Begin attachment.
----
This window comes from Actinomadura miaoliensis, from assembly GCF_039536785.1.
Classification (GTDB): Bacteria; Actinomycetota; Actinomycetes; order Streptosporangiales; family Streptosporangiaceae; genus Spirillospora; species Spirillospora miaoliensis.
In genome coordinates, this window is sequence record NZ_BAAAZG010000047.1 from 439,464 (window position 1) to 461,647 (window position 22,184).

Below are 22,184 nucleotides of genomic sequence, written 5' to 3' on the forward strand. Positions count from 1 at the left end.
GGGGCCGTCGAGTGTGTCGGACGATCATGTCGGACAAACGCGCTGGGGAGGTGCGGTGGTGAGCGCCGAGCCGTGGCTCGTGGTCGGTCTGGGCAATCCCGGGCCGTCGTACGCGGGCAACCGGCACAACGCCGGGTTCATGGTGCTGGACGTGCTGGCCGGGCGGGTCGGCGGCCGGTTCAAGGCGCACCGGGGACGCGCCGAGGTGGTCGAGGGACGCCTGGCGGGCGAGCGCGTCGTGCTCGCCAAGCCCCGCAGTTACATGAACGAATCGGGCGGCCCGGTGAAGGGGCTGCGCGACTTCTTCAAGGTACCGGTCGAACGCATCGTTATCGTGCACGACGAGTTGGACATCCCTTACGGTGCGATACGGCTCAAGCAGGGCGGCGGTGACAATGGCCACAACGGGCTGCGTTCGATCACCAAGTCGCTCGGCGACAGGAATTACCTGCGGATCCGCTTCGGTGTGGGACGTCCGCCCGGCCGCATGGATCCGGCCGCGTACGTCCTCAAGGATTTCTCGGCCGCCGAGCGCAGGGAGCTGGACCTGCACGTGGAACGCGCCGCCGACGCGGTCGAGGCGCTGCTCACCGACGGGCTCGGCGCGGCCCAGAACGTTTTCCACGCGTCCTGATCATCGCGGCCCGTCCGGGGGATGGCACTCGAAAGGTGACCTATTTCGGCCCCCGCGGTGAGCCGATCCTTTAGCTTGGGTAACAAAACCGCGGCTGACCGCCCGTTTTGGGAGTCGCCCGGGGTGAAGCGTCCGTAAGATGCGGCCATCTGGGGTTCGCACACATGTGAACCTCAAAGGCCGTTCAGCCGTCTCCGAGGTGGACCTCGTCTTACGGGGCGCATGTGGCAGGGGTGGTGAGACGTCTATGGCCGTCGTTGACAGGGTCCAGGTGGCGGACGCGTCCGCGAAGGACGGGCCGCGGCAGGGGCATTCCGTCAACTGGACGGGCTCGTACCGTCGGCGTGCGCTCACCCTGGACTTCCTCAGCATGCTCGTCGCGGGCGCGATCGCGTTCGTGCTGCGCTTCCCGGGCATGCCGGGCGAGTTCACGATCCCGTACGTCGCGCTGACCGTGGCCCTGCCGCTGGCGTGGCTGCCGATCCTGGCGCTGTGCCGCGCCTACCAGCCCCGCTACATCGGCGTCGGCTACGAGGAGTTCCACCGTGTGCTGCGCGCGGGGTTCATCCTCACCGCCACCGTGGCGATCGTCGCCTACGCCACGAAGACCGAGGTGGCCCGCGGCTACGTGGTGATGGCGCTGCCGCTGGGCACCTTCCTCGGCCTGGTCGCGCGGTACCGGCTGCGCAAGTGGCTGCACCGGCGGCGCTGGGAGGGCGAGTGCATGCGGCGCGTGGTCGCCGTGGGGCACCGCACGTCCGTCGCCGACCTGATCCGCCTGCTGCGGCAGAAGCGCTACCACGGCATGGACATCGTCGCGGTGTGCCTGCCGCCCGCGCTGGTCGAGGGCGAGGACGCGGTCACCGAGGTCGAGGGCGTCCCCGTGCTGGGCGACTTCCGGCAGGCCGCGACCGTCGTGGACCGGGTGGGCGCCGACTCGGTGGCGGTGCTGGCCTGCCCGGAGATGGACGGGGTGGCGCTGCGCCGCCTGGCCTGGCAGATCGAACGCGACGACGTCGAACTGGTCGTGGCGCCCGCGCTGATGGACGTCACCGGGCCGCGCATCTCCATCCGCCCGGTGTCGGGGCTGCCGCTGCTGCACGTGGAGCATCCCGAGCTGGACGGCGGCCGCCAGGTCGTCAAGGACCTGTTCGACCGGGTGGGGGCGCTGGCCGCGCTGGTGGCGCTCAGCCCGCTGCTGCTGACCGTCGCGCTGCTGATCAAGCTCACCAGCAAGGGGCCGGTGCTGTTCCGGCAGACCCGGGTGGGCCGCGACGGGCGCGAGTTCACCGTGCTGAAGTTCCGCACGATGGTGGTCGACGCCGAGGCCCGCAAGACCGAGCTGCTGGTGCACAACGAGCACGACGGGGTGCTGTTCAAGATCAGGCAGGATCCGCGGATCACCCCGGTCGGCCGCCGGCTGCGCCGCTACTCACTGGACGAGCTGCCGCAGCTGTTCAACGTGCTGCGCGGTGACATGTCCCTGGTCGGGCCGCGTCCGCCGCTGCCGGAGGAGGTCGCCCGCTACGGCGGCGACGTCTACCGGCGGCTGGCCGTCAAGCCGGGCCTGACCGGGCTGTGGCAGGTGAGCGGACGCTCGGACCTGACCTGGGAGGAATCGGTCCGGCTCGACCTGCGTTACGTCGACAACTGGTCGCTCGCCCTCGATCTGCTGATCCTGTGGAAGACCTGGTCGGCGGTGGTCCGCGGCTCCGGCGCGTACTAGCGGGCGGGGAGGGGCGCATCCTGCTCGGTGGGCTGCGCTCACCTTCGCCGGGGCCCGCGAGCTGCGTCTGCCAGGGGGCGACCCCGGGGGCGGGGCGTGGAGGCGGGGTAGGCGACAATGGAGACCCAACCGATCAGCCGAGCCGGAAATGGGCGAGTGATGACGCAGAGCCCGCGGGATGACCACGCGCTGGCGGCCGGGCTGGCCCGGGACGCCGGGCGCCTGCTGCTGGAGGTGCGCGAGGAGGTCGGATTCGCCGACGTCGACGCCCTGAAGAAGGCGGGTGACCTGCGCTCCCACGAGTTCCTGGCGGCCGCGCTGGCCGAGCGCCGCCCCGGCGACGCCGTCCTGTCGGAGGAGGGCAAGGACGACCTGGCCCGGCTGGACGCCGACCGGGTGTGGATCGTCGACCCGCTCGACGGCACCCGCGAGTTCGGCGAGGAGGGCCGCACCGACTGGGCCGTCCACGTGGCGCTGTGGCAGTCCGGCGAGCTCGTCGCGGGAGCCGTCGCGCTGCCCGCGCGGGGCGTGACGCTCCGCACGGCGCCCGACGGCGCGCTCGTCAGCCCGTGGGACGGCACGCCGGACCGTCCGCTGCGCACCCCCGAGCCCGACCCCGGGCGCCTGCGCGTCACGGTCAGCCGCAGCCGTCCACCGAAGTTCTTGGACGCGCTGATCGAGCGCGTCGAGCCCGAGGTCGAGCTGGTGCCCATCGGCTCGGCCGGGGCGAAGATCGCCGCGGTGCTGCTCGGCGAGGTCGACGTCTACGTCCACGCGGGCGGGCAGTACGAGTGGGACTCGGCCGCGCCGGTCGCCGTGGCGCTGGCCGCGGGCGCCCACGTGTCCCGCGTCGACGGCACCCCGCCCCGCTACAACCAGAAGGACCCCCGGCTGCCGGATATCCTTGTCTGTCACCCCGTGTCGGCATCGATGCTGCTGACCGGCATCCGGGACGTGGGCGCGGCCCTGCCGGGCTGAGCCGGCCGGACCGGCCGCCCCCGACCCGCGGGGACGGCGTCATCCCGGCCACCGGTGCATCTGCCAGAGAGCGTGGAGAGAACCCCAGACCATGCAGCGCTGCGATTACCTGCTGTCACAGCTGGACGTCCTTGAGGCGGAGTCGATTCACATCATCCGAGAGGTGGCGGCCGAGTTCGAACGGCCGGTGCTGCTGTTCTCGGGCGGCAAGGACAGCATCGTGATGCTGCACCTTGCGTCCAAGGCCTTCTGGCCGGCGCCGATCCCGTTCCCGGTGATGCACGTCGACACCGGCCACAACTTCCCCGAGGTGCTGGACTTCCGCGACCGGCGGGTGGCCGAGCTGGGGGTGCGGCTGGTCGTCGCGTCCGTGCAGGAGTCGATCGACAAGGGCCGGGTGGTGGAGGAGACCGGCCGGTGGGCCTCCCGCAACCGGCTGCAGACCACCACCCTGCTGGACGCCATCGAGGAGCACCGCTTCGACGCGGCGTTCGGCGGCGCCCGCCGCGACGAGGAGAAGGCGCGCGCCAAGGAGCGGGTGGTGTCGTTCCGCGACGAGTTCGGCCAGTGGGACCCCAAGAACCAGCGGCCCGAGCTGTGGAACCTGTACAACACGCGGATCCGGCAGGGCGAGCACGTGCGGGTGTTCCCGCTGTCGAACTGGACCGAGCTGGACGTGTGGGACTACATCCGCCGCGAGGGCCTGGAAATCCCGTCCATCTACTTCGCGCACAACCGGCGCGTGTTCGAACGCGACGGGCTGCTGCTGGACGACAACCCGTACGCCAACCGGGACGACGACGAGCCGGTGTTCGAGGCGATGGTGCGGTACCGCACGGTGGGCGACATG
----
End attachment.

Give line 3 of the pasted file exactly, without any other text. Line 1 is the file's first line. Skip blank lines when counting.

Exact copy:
In genome coordinates, this window is sequence record NZ_BAAAZG010000047.1 from 439,464 (window position 1) to 461,647 (window position 22,184).